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Radiofrequency Ablation vs. Hepatic Resection for the Treatment of Hepatocellular Carcinomas Smaller Than 2 cm.A Prospective and Randomized Clinical Trial

Phase 4
18 Years
75 Years
Open (Enrolling)
Hepatocellular Carcinoma

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Trial Information

Radiofrequency Ablation vs. Hepatic Resection for the Treatment of Hepatocellular Carcinomas Smaller Than 2 cm.A Prospective and Randomized Clinical Trial

With the development of medical science, more and more patients are being diagnosed with
hepatocellular carcinoma (HCC) at an early stage (single ≤ 5 cm in diameter or ≤ 3 nodules,
≤ 3 cm in diameter) allowing for radical treatment by hepatic resection (HR), liver
transplantation, or percutaneous ablation . Liver transplantation can eliminate the tumor
and cirrhosis at the same time, and is considered to be the most appropriate treatment for
these patients. However, the lack of liver donors is a major limitation. Until now, HR has
still been considered as the first-choice treatment for these patients, which may offer a
5-year survival rate above 50%. Percutaneous ablation, including percutaneous ethanol
injection (PEI) and percutaneous radiofrequency ablation (PRFA), is usually considered to be
a second-choice treatment for small HCC which is unresectable due to impaired liver
function, and liver transplantation is not indicated.

Recently, a clinical trial has shown that PRFA is as effective as HR for small HCC in terms
of overall survival and disease-free survival. This has prompted some authors to suggest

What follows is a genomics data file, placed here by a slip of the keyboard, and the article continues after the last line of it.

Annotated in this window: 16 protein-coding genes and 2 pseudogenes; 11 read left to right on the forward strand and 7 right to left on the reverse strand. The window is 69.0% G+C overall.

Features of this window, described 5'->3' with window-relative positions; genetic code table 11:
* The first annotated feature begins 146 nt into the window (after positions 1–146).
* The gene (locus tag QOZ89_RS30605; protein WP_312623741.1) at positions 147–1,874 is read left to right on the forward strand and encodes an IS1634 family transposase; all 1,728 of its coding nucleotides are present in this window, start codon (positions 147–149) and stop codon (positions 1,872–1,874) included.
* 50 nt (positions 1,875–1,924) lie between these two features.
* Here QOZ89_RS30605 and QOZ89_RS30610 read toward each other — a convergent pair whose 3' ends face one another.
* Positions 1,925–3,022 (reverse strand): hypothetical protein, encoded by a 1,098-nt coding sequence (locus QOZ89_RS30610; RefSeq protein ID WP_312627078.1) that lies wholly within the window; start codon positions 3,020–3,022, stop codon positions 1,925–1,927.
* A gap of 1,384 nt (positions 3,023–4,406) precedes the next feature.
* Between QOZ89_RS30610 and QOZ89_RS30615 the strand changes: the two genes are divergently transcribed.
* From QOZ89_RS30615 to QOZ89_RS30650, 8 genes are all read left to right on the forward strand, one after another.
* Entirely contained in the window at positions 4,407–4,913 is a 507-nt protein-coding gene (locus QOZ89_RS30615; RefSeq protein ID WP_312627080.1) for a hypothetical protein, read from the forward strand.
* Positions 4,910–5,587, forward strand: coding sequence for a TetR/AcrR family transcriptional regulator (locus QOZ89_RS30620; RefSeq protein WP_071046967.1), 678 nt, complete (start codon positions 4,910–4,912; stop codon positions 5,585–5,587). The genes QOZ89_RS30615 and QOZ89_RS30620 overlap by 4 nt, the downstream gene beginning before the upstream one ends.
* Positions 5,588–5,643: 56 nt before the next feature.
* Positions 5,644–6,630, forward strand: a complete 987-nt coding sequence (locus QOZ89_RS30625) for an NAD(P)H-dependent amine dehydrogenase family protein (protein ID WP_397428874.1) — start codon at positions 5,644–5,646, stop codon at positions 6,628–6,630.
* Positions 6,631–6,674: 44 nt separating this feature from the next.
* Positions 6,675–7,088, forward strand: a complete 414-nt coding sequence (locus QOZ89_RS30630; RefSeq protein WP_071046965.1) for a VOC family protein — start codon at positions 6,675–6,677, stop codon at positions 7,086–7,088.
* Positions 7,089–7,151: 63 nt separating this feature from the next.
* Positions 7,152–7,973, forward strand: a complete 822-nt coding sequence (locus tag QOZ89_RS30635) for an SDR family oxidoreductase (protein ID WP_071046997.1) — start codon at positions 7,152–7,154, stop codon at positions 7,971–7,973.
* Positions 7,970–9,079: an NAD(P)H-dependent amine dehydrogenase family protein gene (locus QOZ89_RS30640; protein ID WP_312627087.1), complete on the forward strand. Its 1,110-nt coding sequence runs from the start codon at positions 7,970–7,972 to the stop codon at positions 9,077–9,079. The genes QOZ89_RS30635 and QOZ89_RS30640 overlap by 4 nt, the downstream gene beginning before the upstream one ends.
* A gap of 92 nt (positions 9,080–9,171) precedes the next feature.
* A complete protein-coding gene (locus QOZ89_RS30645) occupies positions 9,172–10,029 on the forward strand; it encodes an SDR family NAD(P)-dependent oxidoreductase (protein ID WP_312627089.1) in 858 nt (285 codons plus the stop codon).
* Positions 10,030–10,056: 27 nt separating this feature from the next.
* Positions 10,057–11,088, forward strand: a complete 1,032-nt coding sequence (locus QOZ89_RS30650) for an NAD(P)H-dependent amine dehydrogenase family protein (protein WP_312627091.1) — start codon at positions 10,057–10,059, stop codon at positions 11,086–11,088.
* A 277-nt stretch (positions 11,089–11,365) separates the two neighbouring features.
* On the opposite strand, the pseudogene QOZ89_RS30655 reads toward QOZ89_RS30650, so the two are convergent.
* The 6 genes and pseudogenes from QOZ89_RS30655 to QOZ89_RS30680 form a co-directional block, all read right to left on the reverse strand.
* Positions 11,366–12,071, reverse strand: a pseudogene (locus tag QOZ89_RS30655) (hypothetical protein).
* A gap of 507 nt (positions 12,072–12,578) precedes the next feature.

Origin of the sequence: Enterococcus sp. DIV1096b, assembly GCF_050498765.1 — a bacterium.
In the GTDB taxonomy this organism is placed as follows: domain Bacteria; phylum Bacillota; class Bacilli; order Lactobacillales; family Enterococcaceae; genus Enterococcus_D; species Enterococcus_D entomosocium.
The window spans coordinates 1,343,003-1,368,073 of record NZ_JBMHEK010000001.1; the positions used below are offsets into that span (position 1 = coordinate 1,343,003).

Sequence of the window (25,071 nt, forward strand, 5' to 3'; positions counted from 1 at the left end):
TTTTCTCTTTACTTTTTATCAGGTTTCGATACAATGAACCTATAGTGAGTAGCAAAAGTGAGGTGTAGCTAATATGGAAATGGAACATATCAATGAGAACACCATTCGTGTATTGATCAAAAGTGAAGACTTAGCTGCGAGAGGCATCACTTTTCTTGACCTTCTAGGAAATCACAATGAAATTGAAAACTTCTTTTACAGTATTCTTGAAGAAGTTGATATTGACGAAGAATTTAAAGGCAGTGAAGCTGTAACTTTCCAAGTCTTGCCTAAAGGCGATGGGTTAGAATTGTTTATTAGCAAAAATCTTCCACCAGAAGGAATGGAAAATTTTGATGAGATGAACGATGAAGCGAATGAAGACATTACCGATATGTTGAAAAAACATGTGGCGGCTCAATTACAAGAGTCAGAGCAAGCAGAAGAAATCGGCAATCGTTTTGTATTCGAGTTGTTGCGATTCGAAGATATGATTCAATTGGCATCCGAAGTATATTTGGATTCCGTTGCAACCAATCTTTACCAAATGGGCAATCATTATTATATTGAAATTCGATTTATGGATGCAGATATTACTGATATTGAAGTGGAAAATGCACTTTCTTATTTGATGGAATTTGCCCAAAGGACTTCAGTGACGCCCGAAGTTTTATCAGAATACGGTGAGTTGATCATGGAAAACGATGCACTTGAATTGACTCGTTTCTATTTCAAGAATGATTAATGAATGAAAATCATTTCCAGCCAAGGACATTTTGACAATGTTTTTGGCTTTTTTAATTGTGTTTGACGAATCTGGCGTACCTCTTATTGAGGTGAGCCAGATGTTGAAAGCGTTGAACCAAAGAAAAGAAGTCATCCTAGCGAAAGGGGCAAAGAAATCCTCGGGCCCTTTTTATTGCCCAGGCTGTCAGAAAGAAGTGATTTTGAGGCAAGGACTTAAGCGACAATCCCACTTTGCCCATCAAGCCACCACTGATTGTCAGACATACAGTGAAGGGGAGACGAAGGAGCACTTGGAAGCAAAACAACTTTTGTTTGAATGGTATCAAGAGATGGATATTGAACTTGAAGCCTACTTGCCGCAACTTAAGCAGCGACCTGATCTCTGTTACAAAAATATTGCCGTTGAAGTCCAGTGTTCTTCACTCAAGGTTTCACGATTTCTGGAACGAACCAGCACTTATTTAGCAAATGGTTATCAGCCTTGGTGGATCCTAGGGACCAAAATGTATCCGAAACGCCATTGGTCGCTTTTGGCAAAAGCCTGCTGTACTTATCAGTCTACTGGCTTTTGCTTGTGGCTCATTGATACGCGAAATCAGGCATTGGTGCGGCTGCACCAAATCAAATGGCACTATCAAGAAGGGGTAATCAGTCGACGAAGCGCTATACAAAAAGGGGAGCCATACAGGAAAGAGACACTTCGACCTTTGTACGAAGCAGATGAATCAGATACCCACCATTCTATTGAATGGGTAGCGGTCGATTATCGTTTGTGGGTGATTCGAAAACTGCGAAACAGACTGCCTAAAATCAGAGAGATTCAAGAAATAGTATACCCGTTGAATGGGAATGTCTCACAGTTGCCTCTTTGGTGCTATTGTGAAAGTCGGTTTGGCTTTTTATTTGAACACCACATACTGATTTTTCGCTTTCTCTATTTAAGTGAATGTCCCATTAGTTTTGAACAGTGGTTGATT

that PRFA could be more suitable than HR for early stage HCC. Some authors also have
suggested that PRFA can be considered the treatment of choice for patients with single HCC ≤
2.0 cm, even when HR is possible. On the other hand, some tumors (subcapsular location,
adjacent to intestinal loops or main bile ducts) may be unsuitable for PRFA because of the
risk of bleeding, tumor seeding, bile leakage, perforation, and so on. Furthermore, in our
previous experience, some tumors (with deep locations, which were included as "central HCC")
may be also unsuitable for HR because of risks of more injury of normal liver tissue, blood
loss after resection, and so on. Therefore, the appropriate therapeutic option for these HCC
tumors ≤ 2 cm, especially for central HCC, is still under debate. To clarify this issue, the
investigators conducted a study that included a consecutive series of patients with single
resectable HCC < 2.0 cm in diameter, who underwent PRFA or HR.

Inclusion Criteria:

1. age 18 - 75 years, who refused liver transplantation;

2. presence of solitary HCC measuring ≤ 2.0 cm in diameter;

3. resectable disease, which is defined as the possibility of completely removing all
tumors and retaining a sufficient liver remnant to maintain liver function, as
assessed by our surgery team;

4. Eastern Co-operative Oncology Group performance (ECOG) status 0 (15);

Exclusion Criteria:

1. severe coagulation disorders (prothrombin activity < 40% or a platelet count of <
40,000 / mm3;

2. the presence of vascular invasion or extrahepatic spread on imaging;

3. Child-Pugh class C liver cirrhosis or evidence of hepatic decompensation including
ascites, esophageal or gastric variceal bleeding, or hepatic encephalopathy;

4. previous treatment.

Type of Study:


Study Design:

Allocation: Randomized, Endpoint Classification: Safety/Efficacy Study, Intervention Model: Factorial Assignment, Masking: Open Label, Primary Purpose: Treatment

Outcome Measure:

overall survival

Outcome Time Frame:

3 year

Safety Issue:


Principal Investigator

min-shan chen, Ph.D.,M.D.

Investigator Role:

Principal Investigator

Investigator Affiliation:

Cancer Center, Sun Yat-set University


China: Ministry of Health

Study ID:




Start Date:

March 2010

Completion Date:

May 2013

Related Keywords:

  • Hepatocellular Carcinoma
  • Hepatocellular Carcinoma
  • RFA
  • HR
  • Carcinoma
  • Carcinoma, Hepatocellular